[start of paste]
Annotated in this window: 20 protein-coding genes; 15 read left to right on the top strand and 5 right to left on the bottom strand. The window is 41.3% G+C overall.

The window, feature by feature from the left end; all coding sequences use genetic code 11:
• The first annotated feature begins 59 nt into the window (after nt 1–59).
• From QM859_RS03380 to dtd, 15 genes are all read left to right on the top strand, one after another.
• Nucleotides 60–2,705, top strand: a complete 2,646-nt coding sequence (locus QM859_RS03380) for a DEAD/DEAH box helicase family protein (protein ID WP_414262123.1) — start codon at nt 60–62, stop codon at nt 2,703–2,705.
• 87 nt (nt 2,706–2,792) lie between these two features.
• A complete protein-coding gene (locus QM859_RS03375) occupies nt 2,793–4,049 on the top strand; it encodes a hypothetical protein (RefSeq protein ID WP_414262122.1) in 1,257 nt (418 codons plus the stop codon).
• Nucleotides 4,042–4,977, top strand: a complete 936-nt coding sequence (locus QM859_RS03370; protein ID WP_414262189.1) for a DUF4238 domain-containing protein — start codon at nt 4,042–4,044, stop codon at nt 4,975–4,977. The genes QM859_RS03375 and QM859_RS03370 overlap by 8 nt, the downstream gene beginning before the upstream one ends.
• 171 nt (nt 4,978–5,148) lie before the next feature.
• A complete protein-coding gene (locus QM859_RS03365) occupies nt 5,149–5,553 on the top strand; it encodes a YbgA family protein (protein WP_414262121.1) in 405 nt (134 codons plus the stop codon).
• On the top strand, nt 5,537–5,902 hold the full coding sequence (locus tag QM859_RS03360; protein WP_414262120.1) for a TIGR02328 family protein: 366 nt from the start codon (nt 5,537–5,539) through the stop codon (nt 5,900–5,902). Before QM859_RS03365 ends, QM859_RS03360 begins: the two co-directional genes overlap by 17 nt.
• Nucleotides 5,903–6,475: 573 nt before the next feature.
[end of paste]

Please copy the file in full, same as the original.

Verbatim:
Annotated in this window: 20 protein-coding genes; 15 read left to right on the top strand and 5 right to left on the bottom strand. The window is 41.3% G+C overall.

The window, feature by feature from the left end; all coding sequences use genetic code 11:
• The first annotated feature begins 59 nt into the window (after nt 1–59).
• From QM859_RS03380 to dtd, 15 genes are all read left to right on the top strand, one after another.
• Nucleotides 60–2,705, top strand: a complete 2,646-nt coding sequence (locus QM859_RS03380) for a DEAD/DEAH box helicase family protein (protein ID WP_414262123.1) — start codon at nt 60–62, stop codon at nt 2,703–2,705.
• 87 nt (nt 2,706–2,792) lie between these two features.
• A complete protein-coding gene (locus QM859_RS03375) occupies nt 2,793–4,049 on the top strand; it encodes a hypothetical protein (RefSeq protein ID WP_414262122.1) in 1,257 nt (418 codons plus the stop codon).
• Nucleotides 4,042–4,977, top strand: a complete 936-nt coding sequence (locus QM859_RS03370; protein ID WP_414262189.1) for a DUF4238 domain-containing protein — start codon at nt 4,042–4,044, stop codon at nt 4,975–4,977. The genes QM859_RS03375 and QM859_RS03370 overlap by 8 nt, the downstream gene beginning before the upstream one ends.
• 171 nt (nt 4,978–5,148) lie before the next feature.
• A complete protein-coding gene (locus QM859_RS03365) occupies nt 5,149–5,553 on the top strand; it encodes a YbgA family protein (protein WP_414262121.1) in 405 nt (134 codons plus the stop codon).
• On the top strand, nt 5,537–5,902 hold the full coding sequence (locus tag QM859_RS03360; protein WP_414262120.1) for a TIGR02328 family protein: 366 nt from the start codon (nt 5,537–5,539) through the stop codon (nt 5,900–5,902). Before QM859_RS03365 ends, QM859_RS03360 begins: the two co-directional genes overlap by 17 nt.
• Nucleotides 5,903–6,475: 573 nt before the next feature.